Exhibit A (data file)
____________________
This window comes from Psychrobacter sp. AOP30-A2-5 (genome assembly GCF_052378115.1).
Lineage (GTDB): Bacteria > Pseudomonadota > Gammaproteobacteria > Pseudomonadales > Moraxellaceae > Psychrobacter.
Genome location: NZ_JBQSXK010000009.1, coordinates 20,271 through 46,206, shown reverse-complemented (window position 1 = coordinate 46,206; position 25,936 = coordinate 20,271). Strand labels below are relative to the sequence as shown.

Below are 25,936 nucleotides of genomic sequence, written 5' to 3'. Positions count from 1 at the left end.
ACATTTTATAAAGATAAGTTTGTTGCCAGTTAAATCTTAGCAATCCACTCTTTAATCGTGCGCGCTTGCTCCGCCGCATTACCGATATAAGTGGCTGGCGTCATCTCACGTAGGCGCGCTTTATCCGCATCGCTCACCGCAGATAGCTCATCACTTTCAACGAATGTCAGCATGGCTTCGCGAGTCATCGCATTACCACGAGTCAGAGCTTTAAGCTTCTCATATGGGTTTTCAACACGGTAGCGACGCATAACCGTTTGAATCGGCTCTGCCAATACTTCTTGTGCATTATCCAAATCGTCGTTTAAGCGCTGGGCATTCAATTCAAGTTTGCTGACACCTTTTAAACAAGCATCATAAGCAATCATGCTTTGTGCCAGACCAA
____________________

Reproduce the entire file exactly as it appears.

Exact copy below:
This window comes from Psychrobacter sp. AOP30-A2-5 (genome assembly GCF_052378115.1).
Lineage (GTDB): Bacteria > Pseudomonadota > Gammaproteobacteria > Pseudomonadales > Moraxellaceae > Psychrobacter.
Genome location: NZ_JBQSXK010000009.1, coordinates 20,271 through 46,206, shown reverse-complemented (window position 1 = coordinate 46,206; position 25,936 = coordinate 20,271). Strand labels below are relative to the sequence as shown.

Below are 25,936 nucleotides of genomic sequence, written 5' to 3'. Positions count from 1 at the left end.
ACATTTTATAAAGATAAGTTTGTTGCCAGTTAAATCTTAGCAATCCACTCTTTAATCGTGCGCGCTTGCTCCGCCGCATTACCGATATAAGTGGCTGGCGTCATCTCACGTAGGCGCGCTTTATCCGCATCGCTCACCGCAGATAGCTCATCACTTTCAACGAATGTCAGCATGGCTTCGCGAGTCATCGCATTACCACGAGTCAGAGCTTTAAGCTTCTCATATGGGTTTTCAACACGGTAGCGACGCATAACCGTTTGAATCGGCTCTGCCAATACTTCTTGTGCATTATCCAAATCGTCGTTTAAGCGCTGGGCATTCAATTCAAGTTTGCTGACACCTTTTAAACAAGCATCATAAGCAATCATGCTTTGTGCCAGACCAA